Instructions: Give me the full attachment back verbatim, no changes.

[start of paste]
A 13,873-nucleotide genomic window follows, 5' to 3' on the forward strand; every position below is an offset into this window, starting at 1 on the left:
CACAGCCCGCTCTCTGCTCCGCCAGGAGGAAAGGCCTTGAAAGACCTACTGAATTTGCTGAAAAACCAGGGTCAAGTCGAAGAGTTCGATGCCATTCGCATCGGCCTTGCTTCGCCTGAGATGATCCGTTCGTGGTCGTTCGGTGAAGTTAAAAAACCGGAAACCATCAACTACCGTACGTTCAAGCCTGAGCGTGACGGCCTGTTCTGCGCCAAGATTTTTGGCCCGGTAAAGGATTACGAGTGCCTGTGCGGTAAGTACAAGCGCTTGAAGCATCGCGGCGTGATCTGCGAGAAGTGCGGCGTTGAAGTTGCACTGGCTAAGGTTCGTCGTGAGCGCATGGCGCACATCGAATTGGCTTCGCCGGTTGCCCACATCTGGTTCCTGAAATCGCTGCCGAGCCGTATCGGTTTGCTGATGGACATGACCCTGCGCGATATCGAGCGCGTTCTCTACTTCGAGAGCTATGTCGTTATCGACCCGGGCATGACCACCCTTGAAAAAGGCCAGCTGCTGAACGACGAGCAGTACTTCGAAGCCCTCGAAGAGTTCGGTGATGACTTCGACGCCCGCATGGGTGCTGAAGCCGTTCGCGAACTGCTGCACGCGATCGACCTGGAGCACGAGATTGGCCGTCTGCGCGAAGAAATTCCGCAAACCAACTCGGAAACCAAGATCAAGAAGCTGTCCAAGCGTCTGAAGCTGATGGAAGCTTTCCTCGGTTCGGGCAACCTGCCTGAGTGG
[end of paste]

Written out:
A 13,873-nucleotide genomic window follows, 5' to 3' on the forward strand; every position below is an offset into this window, starting at 1 on the left:
CACAGCCCGCTCTCTGCTCCGCCAGGAGGAAAGGCCTTGAAAGACCTACTGAATTTGCTGAAAAACCAGGGTCAAGTCGAAGAGTTCGATGCCATTCGCATCGGCCTTGCTTCGCCTGAGATGATCCGTTCGTGGTCGTTCGGTGAAGTTAAAAAACCGGAAACCATCAACTACCGTACGTTCAAGCCTGAGCGTGACGGCCTGTTCTGCGCCAAGATTTTTGGCCCGGTAAAGGATTACGAGTGCCTGTGCGGTAAGTACAAGCGCTTGAAGCATCGCGGCGTGATCTGCGAGAAGTGCGGCGTTGAAGTTGCACTGGCTAAGGTTCGTCGTGAGCGCATGGCGCACATCGAATTGGCTTCGCCGGTTGCCCACATCTGGTTCCTGAAATCGCTGCCGAGCCGTATCGGTTTGCTGATGGACATGACCCTGCGCGATATCGAGCGCGTTCTCTACTTCGAGAGCTATGTCGTTATCGACCCGGGCATGACCACCCTTGAAAAAGGCCAGCTGCTGAACGACGAGCAGTACTTCGAAGCCCTCGAAGAGTTCGGTGATGACTTCGACGCCCGCATGGGTGCTGAAGCCGTTCGCGAACTGCTGCACGCGATCGACCTGGAGCACGAGATTGGCCGTCTGCGCGAAGAAATTCCGCAAACCAACTCGGAAACCAAGATCAAGAAGCTGTCCAAGCGTCTGAAGCTGATGGAAGCTTTCCTCGGTTCGGGCAACCTGCCTGAGTGG